Apr 22, 2024 - Politics & Policy

Some Trump chats with foreign leaders annoy Biden's team

Illustration of former President Donald Trump shaking the hand of a man off-screen

Photo illustration: Sarah Grillo/Axios. Photo: Ateve Parsons-WPA Pool/Getty Images

Former President Trump's meetings with foreign heads of state have begun ruffling feathers in the diplomatic community — and the Biden administration.

Why it matters: One recent meeting — between Trump and Javier Milei, Argentina's right-wing president — seems to have particularly irritated Biden's team. It showed the complex politics at play as Trump, the presumed GOP nominee, eagerly tries to show international leaders that he's back.

  • Biden administration officials privately have questioned whether some of Trump's meetings were appropriate, even as President Biden has jumped at the chance to accuse Trump of aligning with far-righters, strongmen and dictators.

Zoom in: Trump's meeting with Milei at the CPAC convention just outside D.C. in February wasn't planned ahead of time, two sources familiar with the matter told Axios.

  • Milei, an economist who has praised Trump, was only supposed to speak at the convention.

But after Milei arrived in Washington, CPAC leader Matt Schlapp, a Trump ally, called Milei's aides and told them Trump wanted to meet with Milei before the Argentine president's speech, the sources said.

  • So Milei met with Trump backstage at CPAC and embraced the ex-president — whose campaign then circulated a video of the encounter.

Behind the scenes: Shortly afterward, the U.S. ambassador to Argentina, Marc Stanley, confronted Argentina's foreign minister at a private event in Buenos Aires with other G7 ambassadors present, a person familiar with the conversation told Axios.

  • Stanley and the State Department had been caught off guard by Milei's encounter with Trump.
  • Their message to the Argentinians: It's not appropriate for others to get involved in U.S. domestic elections, just as Milei did not like Brazil getting involved in Argentina's elections last year.
  • "We do not comment on the content of private diplomatic conversations," a State Department spokesperson told Axios, emphasizing that the U.S. and Argentina "have a long history of bilateral cooperation on areas of shared values and interest."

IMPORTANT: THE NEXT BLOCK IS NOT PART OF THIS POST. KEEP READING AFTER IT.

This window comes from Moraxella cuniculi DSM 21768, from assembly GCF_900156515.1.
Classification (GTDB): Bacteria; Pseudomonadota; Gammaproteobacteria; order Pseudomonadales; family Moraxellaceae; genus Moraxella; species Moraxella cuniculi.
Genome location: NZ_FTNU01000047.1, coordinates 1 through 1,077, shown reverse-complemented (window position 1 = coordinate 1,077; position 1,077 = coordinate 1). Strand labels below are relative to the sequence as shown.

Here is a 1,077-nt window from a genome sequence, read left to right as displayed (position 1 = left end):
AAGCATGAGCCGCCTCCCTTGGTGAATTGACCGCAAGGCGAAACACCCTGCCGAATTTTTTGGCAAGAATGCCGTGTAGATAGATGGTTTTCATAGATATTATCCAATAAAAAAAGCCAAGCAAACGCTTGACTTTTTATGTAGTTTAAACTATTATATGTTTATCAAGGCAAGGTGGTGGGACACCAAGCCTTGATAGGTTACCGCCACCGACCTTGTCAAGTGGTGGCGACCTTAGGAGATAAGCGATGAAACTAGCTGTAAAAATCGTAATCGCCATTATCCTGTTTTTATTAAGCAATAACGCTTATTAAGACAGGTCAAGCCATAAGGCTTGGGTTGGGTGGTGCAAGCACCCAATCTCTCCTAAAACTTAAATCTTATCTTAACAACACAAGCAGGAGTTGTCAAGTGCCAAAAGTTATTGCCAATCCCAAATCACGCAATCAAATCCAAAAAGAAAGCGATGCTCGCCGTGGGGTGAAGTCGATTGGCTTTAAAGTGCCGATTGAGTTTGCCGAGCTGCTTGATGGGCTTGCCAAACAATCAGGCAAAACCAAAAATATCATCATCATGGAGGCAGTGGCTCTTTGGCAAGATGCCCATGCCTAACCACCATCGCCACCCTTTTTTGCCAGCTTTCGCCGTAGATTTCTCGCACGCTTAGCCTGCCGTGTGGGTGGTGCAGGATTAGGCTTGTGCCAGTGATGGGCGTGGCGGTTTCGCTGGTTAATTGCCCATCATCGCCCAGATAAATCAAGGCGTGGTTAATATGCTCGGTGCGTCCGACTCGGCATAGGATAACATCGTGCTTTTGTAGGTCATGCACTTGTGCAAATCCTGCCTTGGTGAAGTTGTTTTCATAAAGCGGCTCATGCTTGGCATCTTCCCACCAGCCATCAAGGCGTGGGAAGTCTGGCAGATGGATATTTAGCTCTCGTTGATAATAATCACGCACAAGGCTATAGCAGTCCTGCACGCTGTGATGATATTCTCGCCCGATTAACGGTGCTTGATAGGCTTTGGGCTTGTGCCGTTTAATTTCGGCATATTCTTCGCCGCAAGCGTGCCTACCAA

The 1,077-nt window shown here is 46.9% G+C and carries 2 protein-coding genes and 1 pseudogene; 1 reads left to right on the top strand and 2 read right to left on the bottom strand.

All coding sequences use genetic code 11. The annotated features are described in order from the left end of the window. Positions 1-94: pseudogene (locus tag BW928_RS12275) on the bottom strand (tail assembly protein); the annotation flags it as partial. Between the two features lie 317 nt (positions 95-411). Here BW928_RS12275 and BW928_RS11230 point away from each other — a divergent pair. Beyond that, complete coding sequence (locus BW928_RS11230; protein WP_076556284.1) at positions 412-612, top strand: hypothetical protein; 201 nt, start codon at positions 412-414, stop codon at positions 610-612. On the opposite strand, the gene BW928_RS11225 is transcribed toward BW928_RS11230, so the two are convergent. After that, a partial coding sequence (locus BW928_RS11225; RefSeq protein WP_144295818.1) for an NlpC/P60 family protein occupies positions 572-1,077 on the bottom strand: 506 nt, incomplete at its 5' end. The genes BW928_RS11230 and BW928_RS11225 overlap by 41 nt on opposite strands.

Zoom out: It's not unusual for U.S. presidential nominees to visit with foreign leaders to try to show their foreign policy chops.

  • In the summer of 2008, for example, Barack Obama traveled to Jordan, Israel and Germany to meet with foreign leaders.

But Trump's moves this year — turning Milei's hug into what amounted to a viral campaign ad, and hosting other foreign leaders at Mar-a-Lago or Trump Tower — have been particularly aggressive.

  • Recently Trump hosted Hungarian Prime Minister Viktor Orban — an ally of Russian President Vladimir Putin — at Mar-a-Lago.
  • Between his court appearances in New York last week, Trump had dinner with Polish President Andrzej Duda at Trump Tower.
  • Trump has spoken recently with Saudi Arabia's Prince Mohammed bin Salman, the New York Times first reported.

Trump also has met with a few Western leaders, including U.K. foreign secretary David Cameron, a former prime minister, at Mar-a-Lago.

The big picture: As countries make contingency plans for a potential second Trump term, many are trying to rekindle relationships with his team without damaging their relationships with the Biden administration.

  • Some countries, such as Japan, have stepped up their Washington lobbying. Others are communicating with Trump's team through intermediaries.

Meanwhile, Trump allies are encouraging foreign countries to send representatives to meet with him.

  • Ric Grenell, Trump's former ambassador to Germany, has been trotting the globe meeting with far-right leaders. Grenell is widely viewed as being on Trump's short list for secretary of state.

What they're saying: A Washington lobbyist who has advised foreign governments during U.S. campaign seasons said that those governments must walk a fine line.

  • "Deal with the current administration as you need to and no more," the lobbyist said.
  • "Don't put yourself in a position where you can be perceived as being pro-Biden. Because that can be interpreted the wrong way by Team Trump. Likewise, Team Biden could interpret any pro-Trump overtures the same way."
  • Trump senior adviser Jason Miller noted that Ukraine President Volodymyr Zelensky invited Trump to visit that country, but Trump had said "it would not be appropriate for him to go to Ukraine right now because there's only one commander-in-chief. But foreign leaders stopping by to say 'hi' is another thing entirely. That's about respect."

Editor's note: The spelling of the first name of Ric Grenell was corrected.

Go deeper